Proceedings of the National Academy of Sciences

The Proceedings of the National Academy of Sciences of the United States of America, usually referred to as PNAS, is the official journal of the United States National Academy of Sciences (NAS). PNAS is an important scientific journal that printed its first issue in 1915 and continues to publish highly cited research reports, commentaries, reviews, perspectives, feature articles, profiles, letters to the editor, and actions of the Academy. Coverage in PNAS broadly spans the biological, physical, and social sciences. Although most of the papers published in the journal are in the biomedical sciences, PNAS recruits papers and publishes special features in the physical and social sciences and in mathematics. PNAS is published weekly in print, and daily online in PNAS Early Edition. PNAS was established by NAS in 1914, with its first issue published in 1915. The NAS itself had been founded in 1863 as a private institution, but chartered by the US Congress, with the goal to "investigate, examine, experiment, and report upon any subject of science or art." By 1914, the Academy was well established.

Publisher
United States National Academy of Sciences
Country
United States
History
1914 - present
Impact factor
9.681 (2011)

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Alzheimer's disease & dementia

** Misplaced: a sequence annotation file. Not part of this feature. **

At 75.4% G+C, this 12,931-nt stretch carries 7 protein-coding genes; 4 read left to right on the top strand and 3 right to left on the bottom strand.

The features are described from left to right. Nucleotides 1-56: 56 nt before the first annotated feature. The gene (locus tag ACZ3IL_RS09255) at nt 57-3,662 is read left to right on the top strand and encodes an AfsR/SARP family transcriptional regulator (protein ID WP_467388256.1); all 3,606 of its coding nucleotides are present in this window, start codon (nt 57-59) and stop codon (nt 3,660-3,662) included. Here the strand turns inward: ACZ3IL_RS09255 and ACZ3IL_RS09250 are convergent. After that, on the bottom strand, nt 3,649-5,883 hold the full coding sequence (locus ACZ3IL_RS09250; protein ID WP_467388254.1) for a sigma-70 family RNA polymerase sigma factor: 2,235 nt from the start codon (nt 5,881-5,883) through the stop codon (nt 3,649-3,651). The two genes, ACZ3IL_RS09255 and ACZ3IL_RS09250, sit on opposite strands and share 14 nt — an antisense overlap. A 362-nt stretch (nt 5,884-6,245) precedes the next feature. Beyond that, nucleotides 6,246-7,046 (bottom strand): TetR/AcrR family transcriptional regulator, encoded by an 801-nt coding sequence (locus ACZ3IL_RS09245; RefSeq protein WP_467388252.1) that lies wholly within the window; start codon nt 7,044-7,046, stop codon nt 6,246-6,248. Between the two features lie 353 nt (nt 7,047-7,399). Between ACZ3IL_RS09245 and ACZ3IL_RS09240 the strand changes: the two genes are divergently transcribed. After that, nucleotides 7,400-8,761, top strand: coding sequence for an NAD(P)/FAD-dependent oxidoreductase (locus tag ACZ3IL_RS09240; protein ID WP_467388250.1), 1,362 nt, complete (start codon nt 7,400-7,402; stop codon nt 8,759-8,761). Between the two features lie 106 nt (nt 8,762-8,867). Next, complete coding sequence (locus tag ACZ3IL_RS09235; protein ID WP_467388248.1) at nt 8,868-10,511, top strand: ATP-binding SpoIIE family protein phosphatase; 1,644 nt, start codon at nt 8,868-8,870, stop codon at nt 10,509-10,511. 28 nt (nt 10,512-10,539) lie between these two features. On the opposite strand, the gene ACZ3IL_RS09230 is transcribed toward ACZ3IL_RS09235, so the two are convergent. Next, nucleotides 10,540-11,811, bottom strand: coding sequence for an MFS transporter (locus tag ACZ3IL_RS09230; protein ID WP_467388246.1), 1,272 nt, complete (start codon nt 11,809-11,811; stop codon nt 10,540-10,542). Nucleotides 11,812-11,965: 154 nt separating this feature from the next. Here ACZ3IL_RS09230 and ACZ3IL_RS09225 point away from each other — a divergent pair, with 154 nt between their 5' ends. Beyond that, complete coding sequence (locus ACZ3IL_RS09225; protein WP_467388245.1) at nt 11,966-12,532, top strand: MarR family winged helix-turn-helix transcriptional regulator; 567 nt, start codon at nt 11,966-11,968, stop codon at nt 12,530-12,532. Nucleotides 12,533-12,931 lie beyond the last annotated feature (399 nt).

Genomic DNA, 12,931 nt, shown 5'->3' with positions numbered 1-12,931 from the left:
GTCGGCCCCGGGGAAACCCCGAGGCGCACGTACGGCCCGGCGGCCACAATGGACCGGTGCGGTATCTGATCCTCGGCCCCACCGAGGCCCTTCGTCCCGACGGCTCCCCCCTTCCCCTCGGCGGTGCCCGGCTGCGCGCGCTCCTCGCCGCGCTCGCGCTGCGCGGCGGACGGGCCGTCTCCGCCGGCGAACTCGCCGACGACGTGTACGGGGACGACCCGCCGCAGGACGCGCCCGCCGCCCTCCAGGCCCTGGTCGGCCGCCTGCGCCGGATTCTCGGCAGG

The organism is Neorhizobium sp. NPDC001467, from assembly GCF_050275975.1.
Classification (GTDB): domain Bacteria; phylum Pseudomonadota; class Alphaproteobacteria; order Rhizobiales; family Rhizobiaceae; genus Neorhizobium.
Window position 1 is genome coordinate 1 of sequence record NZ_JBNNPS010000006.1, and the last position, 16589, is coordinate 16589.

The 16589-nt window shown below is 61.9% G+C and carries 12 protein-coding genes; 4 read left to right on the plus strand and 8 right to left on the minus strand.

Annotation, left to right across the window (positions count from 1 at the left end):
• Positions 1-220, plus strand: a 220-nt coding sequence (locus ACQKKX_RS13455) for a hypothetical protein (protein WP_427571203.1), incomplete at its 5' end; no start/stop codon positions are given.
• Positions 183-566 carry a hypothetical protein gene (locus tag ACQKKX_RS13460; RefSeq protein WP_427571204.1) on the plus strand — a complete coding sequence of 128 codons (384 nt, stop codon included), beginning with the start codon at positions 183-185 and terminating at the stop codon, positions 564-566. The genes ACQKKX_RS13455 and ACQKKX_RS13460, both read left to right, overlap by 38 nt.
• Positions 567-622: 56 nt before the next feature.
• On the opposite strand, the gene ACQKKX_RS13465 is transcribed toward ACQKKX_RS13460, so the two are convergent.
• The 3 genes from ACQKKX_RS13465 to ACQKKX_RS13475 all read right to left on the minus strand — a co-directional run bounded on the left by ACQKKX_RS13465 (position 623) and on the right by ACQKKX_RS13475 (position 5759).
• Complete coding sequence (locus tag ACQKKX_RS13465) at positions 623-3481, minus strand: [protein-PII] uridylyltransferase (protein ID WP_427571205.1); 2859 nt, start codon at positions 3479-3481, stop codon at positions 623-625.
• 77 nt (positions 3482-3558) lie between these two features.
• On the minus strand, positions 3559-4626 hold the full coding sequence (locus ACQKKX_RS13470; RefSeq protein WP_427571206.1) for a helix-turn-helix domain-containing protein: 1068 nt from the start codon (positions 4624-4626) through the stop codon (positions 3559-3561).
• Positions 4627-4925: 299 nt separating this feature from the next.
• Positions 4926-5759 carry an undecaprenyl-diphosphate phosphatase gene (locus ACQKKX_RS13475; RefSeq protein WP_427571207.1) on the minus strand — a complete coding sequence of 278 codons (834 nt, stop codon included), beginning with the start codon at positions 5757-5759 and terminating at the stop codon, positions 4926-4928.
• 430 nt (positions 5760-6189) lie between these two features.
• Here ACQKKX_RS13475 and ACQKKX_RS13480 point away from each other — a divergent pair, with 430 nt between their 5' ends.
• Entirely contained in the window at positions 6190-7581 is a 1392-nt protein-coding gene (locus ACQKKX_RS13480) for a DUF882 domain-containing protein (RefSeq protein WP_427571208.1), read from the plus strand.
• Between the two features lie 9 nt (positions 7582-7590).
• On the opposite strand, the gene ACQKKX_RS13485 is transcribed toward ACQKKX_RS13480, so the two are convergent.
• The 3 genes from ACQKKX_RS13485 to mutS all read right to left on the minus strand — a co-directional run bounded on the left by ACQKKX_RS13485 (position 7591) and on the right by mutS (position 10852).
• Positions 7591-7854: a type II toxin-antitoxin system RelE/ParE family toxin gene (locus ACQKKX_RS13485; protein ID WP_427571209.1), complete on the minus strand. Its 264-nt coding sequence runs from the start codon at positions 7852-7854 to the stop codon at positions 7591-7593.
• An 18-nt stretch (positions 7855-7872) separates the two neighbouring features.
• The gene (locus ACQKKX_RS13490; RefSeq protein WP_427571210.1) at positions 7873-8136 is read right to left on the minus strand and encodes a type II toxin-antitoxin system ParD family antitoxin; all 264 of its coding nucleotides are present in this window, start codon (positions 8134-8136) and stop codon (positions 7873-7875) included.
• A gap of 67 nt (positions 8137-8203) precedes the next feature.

The mobile game that can detect Alzheimer's risk

A specially designed mobile phone game can detect people at risk of Alzheimer's – according to new research from the University of East Anglia.

Medical research

How light triggers brain activity

Optogenetics uses light to control brain processes. It is based on light-controlled proteins such as channelrhodopsin-2, an ion channel that opens when it's exposed to light, thus activating cellular processes. In collaboration ...

Diseases, Conditions, Syndromes

How to be a good host (for Zika virus)

Three years after the Zika virus swept through tropical and subtropical South America, the Caribbean, Florida, and Texas, much remains unknown about what the virus needs to infect and damage its host cells in the brain. Now ...

Neuroscience

Sugar entering the brain during septic shock causes memory loss

The loss of memory and cognitive function known to afflict survivors of septic shock is the result of a sugar that is released into the blood stream and enters the brain during the life-threatening condition. This finding, ...

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